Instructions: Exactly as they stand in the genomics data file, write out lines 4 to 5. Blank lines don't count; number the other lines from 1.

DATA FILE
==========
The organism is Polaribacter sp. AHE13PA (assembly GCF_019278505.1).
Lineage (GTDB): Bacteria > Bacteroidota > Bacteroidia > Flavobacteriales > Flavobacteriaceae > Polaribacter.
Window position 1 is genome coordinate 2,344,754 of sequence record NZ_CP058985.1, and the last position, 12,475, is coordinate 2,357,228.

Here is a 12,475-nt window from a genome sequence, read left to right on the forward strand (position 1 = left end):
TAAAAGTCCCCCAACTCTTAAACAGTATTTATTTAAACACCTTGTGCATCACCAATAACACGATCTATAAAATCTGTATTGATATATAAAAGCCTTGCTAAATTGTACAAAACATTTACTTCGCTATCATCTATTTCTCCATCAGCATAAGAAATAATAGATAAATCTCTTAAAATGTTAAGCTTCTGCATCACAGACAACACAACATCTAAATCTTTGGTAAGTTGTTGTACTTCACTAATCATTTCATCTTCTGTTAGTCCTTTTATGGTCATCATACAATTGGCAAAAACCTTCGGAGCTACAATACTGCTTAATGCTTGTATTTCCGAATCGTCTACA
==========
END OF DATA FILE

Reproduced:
Here is a 12,475-nt window from a genome sequence, read left to right on the forward strand (position 1 = left end):
TAAAAGTCCCCCAACTCTTAAACAGTATTTATTTAAACACCTTGTGCATCACCAATAACACGATCTATAAAATCTGTATTGATATATAAAAGCCTTGCTAAATTGTACAAAACATTTACTTCGCTATCATCTATTTCTCCATCAGCATAAGAAATAATAGATAAATCTCTTAAAATGTTAAGCTTCTGCATCACAGACAACACAACATCTAAATCTTTGGTAAGTTGTTGTACTTCACTAATCATTTCATCTTCTGTTAGTCCTTTTATGGTCATCATACAATTGGCAAAAACCTTCGGAGCTACAATACTGCTTAATGCTTGTATTTCCGAATCGTCTACA